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According to Goodyear, its tyres fitted to the Audi e-tron meet the German manufacturer’s demanding mileage requirements. As electric vehicles operate with higher torque compared to cars with a combustion engine, tyre wear can be up to the 25 per cent higher, but Goodyear states that its Eagle F1 Asymmetric 3 SUV is able to address these challenges thanks to its technically advanced construction.
With optimised braking and handling performance in all conditions and its Active Braking Technology, the Eagle F1 Asymmetric 3 SUV tyre can shorten braking distance by 1.2 metres on both dry and wet roads.
Its SUV-Optimised Construction technology can improve handling at higher speeds, improve cornering stiffness and decrease tread wear.
These features are combined with a UHP Cool Cushion Layer, a technology that improves handling while reducing rolling resistance.
The e-tron’s tyres also use Goodyear’s Sound Comfort Technology, which effectively reduces the interior noise by half (up to 4dB) – a perfect fit for electric vehicles as tyre and road noises can be quite dominant.
The Eagle F1 Asymmetric 3 SUV will be fitted in 265/45R21 SUV size.
The BMW Group has approved a range of Pirelli tyres as original equipment for the second-generation BMW X4.
All Pirelli tyres approved as original equipment for the X4 have been tailor-made and adapted to the coupe SUV’s chassis.
Such individual versions correspond to Pirelli’s ‘Perfect Fit’ strategy, according to which the company designs and produces specific tyres for individual vehicle models in the premium and prestige segments.
LEWIS HAMILTON WINS FOR MERCEDES WITH JUST ONE HYPERSOFT-SOFT TYRE CHANGE IN SINGAPORE, AS USUAL WITH A SAFETY CAR
WIDE VARIETY OF DIFFERENT TYRE STRATEGIES SEEN: ALL THREE COMPOUNDS USED DURING THE RACE
NEW RACE LAP RECORD ESTABLISHED WITH THE HYPERSOFT: MORE THAN THREE SECONDS FASTER THAN PREVIOUS BENCHMARK
Singapore, September 16, 2018 – Mercedes driver Lewis Hamilton won the Singapore Grand Prix from pole, having stopped just once. Like all of the top 10 on the grid, Hamilton started on the P Zero Pink hypersoft, which on Friday and Saturday had proved to be more than a second and a half quicker than the ultrasoft. He made a single stop for the soft compound on lap 15 and then managed his advantage to the finish, without ever losing the lead, thanks to a pace that was faster than those who instead changed to ultrasofts. Like all those who started on the hypersoft, Hamilton benefitted from four laps under the safety car at the start of the race, which prolonged the life of the softest compound.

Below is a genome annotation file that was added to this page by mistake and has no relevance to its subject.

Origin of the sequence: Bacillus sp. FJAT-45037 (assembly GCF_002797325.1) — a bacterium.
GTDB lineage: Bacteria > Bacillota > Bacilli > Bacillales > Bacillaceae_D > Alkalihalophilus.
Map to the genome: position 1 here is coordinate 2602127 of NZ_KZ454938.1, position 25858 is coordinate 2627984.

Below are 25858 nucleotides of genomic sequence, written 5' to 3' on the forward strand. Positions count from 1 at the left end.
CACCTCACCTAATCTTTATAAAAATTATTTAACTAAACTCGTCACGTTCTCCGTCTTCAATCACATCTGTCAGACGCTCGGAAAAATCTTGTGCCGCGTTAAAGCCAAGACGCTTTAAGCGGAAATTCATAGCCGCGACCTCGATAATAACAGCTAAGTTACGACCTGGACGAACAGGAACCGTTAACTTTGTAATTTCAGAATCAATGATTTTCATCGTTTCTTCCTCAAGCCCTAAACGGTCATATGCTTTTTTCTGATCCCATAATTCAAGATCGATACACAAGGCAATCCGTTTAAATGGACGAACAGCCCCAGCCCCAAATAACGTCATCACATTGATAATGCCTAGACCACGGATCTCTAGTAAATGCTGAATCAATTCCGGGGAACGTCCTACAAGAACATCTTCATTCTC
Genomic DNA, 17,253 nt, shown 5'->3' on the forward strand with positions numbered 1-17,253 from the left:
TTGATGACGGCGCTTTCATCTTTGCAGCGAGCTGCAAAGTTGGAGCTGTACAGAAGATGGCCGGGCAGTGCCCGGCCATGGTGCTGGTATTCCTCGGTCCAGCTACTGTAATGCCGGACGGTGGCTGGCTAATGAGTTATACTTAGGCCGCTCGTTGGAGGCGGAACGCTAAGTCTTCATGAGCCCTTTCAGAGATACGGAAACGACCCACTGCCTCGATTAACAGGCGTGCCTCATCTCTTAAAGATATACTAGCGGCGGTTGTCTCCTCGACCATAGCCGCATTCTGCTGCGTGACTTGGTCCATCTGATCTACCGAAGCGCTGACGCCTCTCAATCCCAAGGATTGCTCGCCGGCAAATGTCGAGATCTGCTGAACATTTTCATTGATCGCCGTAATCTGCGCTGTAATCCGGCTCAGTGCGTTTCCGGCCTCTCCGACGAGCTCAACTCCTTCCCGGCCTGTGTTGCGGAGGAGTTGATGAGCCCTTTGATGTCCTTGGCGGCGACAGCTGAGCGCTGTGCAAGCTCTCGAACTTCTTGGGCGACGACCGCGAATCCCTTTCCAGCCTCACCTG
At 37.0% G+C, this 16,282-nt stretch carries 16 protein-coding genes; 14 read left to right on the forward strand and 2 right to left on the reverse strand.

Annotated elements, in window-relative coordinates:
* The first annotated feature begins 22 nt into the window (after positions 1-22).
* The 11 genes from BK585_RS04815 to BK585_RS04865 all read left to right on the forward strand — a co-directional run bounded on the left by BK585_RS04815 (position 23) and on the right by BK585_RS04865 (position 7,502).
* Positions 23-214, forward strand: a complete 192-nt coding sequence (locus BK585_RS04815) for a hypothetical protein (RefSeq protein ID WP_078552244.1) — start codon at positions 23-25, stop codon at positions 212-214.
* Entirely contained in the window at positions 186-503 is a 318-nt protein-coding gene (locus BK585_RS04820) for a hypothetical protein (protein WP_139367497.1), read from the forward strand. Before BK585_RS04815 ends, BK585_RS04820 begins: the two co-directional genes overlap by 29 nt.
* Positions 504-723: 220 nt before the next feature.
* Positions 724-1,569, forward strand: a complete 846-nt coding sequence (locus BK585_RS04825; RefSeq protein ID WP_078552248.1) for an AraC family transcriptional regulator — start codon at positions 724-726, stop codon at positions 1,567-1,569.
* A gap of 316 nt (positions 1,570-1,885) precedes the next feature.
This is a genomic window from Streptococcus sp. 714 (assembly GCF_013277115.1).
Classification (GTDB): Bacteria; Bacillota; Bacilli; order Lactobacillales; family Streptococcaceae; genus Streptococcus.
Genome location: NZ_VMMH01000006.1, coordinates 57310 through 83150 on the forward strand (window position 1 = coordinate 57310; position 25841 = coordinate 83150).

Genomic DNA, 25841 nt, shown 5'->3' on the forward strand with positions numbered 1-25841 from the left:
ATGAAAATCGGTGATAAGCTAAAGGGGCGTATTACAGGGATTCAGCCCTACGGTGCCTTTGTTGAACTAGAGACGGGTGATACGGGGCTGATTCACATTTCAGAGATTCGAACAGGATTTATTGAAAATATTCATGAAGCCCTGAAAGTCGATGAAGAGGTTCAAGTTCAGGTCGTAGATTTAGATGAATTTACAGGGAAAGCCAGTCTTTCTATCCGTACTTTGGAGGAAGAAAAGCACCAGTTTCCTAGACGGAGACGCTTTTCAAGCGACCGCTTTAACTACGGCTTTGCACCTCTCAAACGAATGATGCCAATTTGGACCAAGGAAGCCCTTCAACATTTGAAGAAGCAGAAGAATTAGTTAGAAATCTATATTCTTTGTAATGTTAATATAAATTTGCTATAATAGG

A number of other strategies were tried, including a hypersoft-ultrasoft one-stopper used by Sebastian Vettel to finish third, behind Red Bull’s Max Verstappen – on the same strategy as Hamilton. Verstappen’s Red Bull team mate Daniel Ricciardo also used a hypersoft-ultrasoft strategy to good effect, showing plenty of speed at the end of the race. The highest-placed driver to begin the race on ultrasoft was McLaren’s Fernando Alonso, who finished seventh after starting from outside the top 10 on the grid. The fastest lap of the race was set by Haas driver Kevin Magnussen, beating the previous race lap record by more than three seconds.
Singapore kept up its 100% safety car record with an early appearance: because of this it did not substantially affect race strategy.
MARIO ISOLA – HEAD OF CAR RACING “As expected, Singapore was a very long, complex, and demanding race, while the 100% safety car record was maintained. This added another strategic element to what was already a tactically complex race. We saw a number of different strategies at work and a varying number of stops, with the top 10 on the grid all starting on the hypersoft that gave them extra speed at the very beginning of the race but left them open to the possibility of losing track position to those who completed a longer opening stint on a harder tyre or operated an alternative strategy.”
BEST TIME BY COMPOUND
LONGEST STINT OF THE RACE
THE WINNING STRATEGY
Mercedes driver Lewis Hamilton won the race using one pit stop, which we predicted as the optimal strategy, going from hypersoft to soft on lap 15. On paper, the quickest onestopper was actually ultrasoft to soft, which was used by Alonso to claim seventh.